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‘Somewhere in the Middle’: Students React to Bacow’s Decision to Step Down with Shock, Apathy

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Ibta S. Chowdhury ’25 met the news of Harvard University President Lawrence S. Bacow’s decision to step down next June largely with indifference.

“It’s kind of hard to make that connection to an administration that does not show itself as much or does not make itself seem as human,” Chowdhury said.

Bacow announced his departure after just five years in office in a Wednesday email to Harvard affiliates. During his tenure, Bacow oversaw the University’s response to the Covid-19 pandemic and the ramifications of Trump’s presidency on higher education. Students across the University reacted to the news of Bacow’s exit with a mixture of shock, ambivalence, and reflection.

Deven Hurt ’18, who now attends Harvard Law School, said Bacow’s term felt “quick” in comparison to his predecessor, Drew G. Faust.

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“I was definitely surprised. I also did not have, initially, a great feel for how long University presidents traditionally served,” Hurt said. “When I was originally a student at the College, Drew Faust eventually finished her tenure after 11 years.”

Still, Hurt said he was ultimately “very happy” with Bacow’s presidency, citing his “phenomenal” handling of the pandemic.

Other students praised Bacow’s Covid-19 response, which included the decision to evacuate campus as the health crisis escalated — making Harvard one of the first schools to do so. The following year, the University opted for remote learning on a low-density campus.

“He had a really hard job dealing with Covid,” Soren E. Choi ’24 said. “I think there’s some pent-up frustration against him because of factors he couldn’t control, such as the pandemic.”

Choi said he believed Bacow “really cared about the students overall,” despite facing a challenging term shaped by the virus.

Nicholas R. Gjerde, a student in the Extension School, lauded Harvard and MIT’s decision to sue the Trump administration over a policy that restricted international students from residing in the United States if they were only taking online classes.

“I thought that was a really strong message,” Gjerde said.

During Bacow’s tenure, Harvard graduate students went on strike twice during contract negotiations with the University.

Denish K. Jaswal, an executive board member of Harvard's graduate student union, said while she initially was indifferent toward Bacow, she grew dismayed by the president’s “silence” toward her union’s demands.

“He literally wrote a dissertation about unions and still turned a blind eye towards any of the things that we were working on,” Jaswal said.

Victoria “Vicki” DiLorenzo, a student at the Harvard Kennedy School and a former member of the HGSU’s bargaining committee, said she hoped the next administration would be “more supportive” of the union.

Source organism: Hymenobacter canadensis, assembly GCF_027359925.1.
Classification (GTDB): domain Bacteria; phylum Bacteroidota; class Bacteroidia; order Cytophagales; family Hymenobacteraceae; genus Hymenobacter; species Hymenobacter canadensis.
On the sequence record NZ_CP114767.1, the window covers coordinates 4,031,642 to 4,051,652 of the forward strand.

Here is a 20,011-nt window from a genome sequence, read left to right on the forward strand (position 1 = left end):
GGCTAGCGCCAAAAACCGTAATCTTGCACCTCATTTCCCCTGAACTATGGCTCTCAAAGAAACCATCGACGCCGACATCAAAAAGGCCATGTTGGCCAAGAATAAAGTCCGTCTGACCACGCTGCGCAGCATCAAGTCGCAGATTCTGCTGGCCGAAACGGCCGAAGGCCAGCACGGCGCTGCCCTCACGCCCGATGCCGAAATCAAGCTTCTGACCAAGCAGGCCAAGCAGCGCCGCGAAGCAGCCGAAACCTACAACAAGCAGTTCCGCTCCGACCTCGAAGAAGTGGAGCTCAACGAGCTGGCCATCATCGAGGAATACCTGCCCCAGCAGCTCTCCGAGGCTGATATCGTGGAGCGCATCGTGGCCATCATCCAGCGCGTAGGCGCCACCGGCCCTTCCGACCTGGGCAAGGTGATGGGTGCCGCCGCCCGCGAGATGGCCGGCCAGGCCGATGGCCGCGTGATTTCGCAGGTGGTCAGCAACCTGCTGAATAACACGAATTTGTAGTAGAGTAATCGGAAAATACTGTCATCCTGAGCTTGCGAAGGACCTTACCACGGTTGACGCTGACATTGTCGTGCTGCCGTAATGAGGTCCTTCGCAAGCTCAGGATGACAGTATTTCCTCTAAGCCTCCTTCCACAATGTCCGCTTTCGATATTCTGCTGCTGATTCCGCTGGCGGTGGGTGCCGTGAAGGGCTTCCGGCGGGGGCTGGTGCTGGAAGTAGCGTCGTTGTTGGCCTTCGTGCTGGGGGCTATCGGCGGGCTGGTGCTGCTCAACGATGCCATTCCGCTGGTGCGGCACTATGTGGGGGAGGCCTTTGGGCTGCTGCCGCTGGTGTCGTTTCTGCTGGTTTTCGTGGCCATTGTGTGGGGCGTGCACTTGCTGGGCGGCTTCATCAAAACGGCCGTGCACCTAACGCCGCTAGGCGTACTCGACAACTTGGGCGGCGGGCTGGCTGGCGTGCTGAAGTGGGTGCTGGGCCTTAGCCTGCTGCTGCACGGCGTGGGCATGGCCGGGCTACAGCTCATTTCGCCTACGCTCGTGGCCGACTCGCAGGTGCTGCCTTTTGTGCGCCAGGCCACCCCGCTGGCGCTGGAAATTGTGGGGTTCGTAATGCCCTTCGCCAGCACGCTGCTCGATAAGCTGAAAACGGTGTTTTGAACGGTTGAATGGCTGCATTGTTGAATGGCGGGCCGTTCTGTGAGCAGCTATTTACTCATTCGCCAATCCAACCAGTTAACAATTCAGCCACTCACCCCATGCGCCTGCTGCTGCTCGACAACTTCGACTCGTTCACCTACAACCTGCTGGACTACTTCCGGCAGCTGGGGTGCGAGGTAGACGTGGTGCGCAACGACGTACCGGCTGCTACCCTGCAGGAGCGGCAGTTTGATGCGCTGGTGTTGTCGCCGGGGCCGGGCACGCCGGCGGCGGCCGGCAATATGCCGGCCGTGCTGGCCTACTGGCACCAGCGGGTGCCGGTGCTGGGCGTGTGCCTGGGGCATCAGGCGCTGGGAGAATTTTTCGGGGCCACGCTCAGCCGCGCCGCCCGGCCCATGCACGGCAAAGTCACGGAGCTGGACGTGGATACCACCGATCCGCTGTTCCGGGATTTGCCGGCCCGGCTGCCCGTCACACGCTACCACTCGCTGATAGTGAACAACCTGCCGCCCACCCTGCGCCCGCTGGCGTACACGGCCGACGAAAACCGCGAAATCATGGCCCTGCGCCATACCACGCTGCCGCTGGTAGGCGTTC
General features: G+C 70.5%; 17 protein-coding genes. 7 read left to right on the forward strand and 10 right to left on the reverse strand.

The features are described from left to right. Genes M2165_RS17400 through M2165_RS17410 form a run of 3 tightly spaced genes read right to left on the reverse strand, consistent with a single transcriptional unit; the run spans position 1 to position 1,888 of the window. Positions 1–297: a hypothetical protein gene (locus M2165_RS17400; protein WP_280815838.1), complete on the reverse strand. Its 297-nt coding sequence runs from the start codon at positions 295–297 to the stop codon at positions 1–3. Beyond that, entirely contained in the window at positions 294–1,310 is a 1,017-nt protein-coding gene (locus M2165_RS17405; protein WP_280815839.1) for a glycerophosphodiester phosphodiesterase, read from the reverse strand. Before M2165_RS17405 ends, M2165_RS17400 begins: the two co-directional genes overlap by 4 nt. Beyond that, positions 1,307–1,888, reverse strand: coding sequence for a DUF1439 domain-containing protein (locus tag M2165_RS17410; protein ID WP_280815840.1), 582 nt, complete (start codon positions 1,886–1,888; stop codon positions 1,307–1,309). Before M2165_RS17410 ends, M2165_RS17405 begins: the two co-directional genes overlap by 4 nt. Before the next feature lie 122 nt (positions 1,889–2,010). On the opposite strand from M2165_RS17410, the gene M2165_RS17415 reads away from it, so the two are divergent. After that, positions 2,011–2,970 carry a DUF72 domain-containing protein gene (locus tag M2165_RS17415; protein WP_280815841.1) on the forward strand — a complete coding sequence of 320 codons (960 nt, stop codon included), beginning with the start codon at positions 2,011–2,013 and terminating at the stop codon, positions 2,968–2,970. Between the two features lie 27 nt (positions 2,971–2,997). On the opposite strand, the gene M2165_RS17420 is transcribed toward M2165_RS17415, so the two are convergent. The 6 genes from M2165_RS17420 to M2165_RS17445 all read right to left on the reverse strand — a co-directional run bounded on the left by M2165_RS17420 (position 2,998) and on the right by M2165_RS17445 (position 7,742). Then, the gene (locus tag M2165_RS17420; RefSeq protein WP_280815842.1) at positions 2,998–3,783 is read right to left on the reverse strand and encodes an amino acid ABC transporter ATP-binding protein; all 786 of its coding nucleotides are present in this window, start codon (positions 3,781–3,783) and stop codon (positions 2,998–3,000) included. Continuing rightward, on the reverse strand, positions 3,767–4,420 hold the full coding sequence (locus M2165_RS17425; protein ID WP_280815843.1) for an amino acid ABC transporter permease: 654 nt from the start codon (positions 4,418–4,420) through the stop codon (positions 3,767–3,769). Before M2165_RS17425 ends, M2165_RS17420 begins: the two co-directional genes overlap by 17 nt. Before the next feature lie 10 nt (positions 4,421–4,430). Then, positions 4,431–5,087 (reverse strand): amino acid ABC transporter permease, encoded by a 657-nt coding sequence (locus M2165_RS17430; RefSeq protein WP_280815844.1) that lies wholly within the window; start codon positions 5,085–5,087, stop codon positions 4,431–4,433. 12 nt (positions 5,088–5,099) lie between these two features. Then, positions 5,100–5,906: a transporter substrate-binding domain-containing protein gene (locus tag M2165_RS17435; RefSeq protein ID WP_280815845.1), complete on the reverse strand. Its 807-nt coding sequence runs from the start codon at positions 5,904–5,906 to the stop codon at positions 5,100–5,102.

University spokesperson Jason A. Newton declined to comment on Bacow’s interactions with the union.

At the College, many students reacted to the news of Bacow’s departure with apathy.

Brammy Rajakumar ’23 said she was surprised that Bacow decided to step down “in the middle of a pandemic” but otherwise felt “fairly neutral” about the news.

“People were just making jokes about it and just not being very interested,” said Rajakumar, a former Crimson editor. “There’s just so many other roles in the University that are just as equally important and serve students more directly.”

Bacow’s departure sparked a barrage of memes on Sidechat, a social media platform which allows Harvard students to anonymously create posts about Harvard life.

“larry bacowed out,” one anonymous student punned.

“Larry’s in his UC era,” another poster wrote, referencing the recent resignation of former Undergraduate Council President Michael Y. Cheng ’22.

Henry S. Bae ’25 said though the announcement was unexpected, he believes the general sentiment surrounding Bacow’s presidency was “somewhere in the middle.”

Hurt said he is “looking forward” to following Harvard’s search for Bacow’s successor and hopes the new president is responsive to student needs.

Still, DiLorenzo said she does not expect radical change under new leadership.

“I certainly hope that the next person is a person of color, a woman, or both,” DiLorenzo said. “But I don’t know that I am expecting something particularly transformative, just given the structures that they’re going to operate under.”

Correction: June 9, 2022

A previous version of this article incorrectly stated Harvard Kennedy School student Victoria “Vicki” DiLorenzo is a member of the Harvard graduate student union’s bargaining committee. In fact, she formerly served on the committee.

—Staff writer Vivi E. Lu can be reached at vivi.lu@thecrimson.com. Follow her on Twitter @vivielu_.

—Staff writer Leah J. Teichholtz can be reached at leah.teichholtz@thecrimson.com. Follow her on Twitter @LeahTeichholtz.

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